In Ohayo the premise is [the same as in I Was Born, But …]: the young children are seen as free-thinking spirits, while the adults are portrayed as encumbered by gossip, status and meaningless small talk. The rebellion of Minoru and Isamu against their parents' apparent obsession with greetings like 'Good Morning', 'Good Evening', 'Hello', and the rest, takes the form of a refusal to talk to anyone; that this 'rebellion' is, in fact, motivated more by their desire to force their parents to buy a TV set so they can watch sumo wrestling than by any deep seated resentment or conviction provides the main comic base for the film—flimsy, insubstantial, but far from trivial in its own way. Ozu never makes his plot carry more weight than it is fit to bear, and one is consequently never aware of any dramatic strain….
[One] is made very much more aware of the actors as people rather than directorial objects, and with either the tatami mat or ground level invariably in view, there is a powerful sense of being rooted to the action…. Ozu is concerned with the unspectacular and everyday—not necessarily in the sense of workaday, but rather in the sense of those areas often overlooked by film-makers for their supposed lack of dramatic malleability.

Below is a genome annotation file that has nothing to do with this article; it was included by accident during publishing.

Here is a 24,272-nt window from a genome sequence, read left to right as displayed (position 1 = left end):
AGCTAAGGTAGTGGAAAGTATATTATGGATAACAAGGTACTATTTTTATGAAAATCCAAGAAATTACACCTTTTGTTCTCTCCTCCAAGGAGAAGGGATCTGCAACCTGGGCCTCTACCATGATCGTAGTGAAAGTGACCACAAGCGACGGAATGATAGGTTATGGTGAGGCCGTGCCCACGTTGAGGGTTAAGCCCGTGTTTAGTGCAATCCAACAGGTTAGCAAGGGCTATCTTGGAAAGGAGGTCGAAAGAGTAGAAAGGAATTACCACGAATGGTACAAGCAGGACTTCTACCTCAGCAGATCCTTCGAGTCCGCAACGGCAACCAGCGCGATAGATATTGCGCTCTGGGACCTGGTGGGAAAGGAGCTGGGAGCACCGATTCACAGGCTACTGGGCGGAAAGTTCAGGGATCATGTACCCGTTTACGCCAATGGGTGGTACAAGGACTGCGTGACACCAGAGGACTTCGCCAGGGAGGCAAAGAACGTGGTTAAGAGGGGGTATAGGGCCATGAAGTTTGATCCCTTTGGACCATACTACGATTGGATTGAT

In Ohayo Ozu fixes on small-talk as a springboard for several matters: its temporary importance as a field for 'rebellion' by a maturing child, the devastating consequences when small-talk is placed under the microscope and taken seriously, and the equally serious consequences when it is overlooked as worthless (the parents' disregard of Minoru's stand)…. The comedy of the boys' self-imposed silence has considerable charm: the young...
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